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Comments Posted 07.01.09 | PERMALINK | PRINT

Alexandra Lange

Child's Play


Apologies for the hiatus. I went away for the weekend, and managed not to consume any media for three days. Imagine that.

When I returned, the red envelope that awaited me contained Nursery University, a documentary about getting your child in to preschool in New York City. This year we did just that, but not in the manner of the anxiety-ridden Manhattan parents showcased in the film. We looked up all the preschools in our area, and found only one accepted toddlers who were 2 in August. We called the day after Labor Day for an application and tour. We sent in a deposit. In March, they called to say we were in. That, obviously, would not make a good documentary. And despite showing four families having everything but our experience, NU is not a good documentary.

The topic would (and has) made an excellent New York Magazine story, full of snark and class rage, allowing the reader to pleasure in over-educated and over-compensated people not getting what they want, kids being used as accessories, lots of money being thrown at the problem. And if NU’s directors had a satirical bone in their bodies, they would have focused on Heidi, the hot blonde mompreneur (she starts a business called Maternal Fitness, preying on the same parental anxiety before birth that the preschool consultants she scorns prey on after birth, during the film) who, when she is put on the waitlist at City & Country, loses her shit and tries unsympathetically to pull rank as an Ivy Leaguer. She also ends up leaving Manhattan, pregnant with her second child (and wearing a tight black strapless dress on moving day), for the more accommodating climes of Lexington, Concord or Brookline.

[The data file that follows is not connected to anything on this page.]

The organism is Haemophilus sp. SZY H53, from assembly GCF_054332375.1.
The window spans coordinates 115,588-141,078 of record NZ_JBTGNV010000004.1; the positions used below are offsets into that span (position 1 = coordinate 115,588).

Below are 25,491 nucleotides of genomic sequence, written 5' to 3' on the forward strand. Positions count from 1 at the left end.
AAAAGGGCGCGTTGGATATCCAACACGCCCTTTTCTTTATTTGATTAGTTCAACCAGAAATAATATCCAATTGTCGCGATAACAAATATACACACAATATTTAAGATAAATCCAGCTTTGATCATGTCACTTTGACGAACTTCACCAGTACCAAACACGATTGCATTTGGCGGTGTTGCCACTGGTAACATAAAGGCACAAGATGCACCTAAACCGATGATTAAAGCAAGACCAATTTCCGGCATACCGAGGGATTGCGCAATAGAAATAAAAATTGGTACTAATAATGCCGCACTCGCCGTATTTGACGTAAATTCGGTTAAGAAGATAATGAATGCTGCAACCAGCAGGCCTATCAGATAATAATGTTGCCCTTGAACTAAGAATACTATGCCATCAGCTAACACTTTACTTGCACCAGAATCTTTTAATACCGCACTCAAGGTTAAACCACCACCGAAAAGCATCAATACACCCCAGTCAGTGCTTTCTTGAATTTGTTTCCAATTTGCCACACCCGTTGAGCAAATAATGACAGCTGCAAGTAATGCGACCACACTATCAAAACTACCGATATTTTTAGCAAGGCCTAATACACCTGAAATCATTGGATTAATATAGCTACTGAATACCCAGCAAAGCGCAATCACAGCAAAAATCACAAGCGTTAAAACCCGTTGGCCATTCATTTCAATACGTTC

Instead, they go soft and broad, spreading their hour and a half between five families looking for very different things in a preschool: the artsy downtown parents who can’t believe there are lotteries for applications; the rich uptown parents who stand over their child, in a rictus of fear that she not know her numbers, at her Epiphany interview; America’s oldest mother, Aleta St. James and her twins, one with a delay; and the non-rich parents of Kieron, who just want to give him a better start than they had. The most painful scene in the film in when Kim, Kieron’s mother, attends an open house at the Mandell School. She seems to be the only non-white, non-networking person there and her sadness as she stands on the sidelines is palpable.

Aside from Heidi, the designated witch, the only other person who holds our interest is Gabriella Rowe, the head of school at Mandell, who for whatever reason let the cameras in to their application process. The scenes of her sitting on the floor, sensibly dressed in an L.L. Bean sweater, determining the fates of another lawyer’s or investment banker’s offspring, are fascinating. What we really want to know is how they decide, how can you decide between one 2-year-old and another. For a moment it seems like we might find out, but then we cut away. NU is not revealing enough for New Yorkers, not terrifying enough for the rest of the country. I’d like to see what the Real Housewives producers could have done with the footage.

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ABOUT THE AUTHOR

Alexandra Lange is an architecture and design critic, and author of Writing about Architecture: Mastering the Language of Buildings and Cities. (Princeton Architectural Press, 2012). Her work has appeared in The Architect's Newspaper, Architectural Record, Dwell, Metropolis, Print, New York Magazine and The New York Times.
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DESIGN OBSERVER JOBS









BOOKS BY Alexandra Lange

Writing About Architecture: Mastering the Language of Buildings and Cities
Princeton Architectural Press, 2012

Design Research
Chronicle Books, 2010

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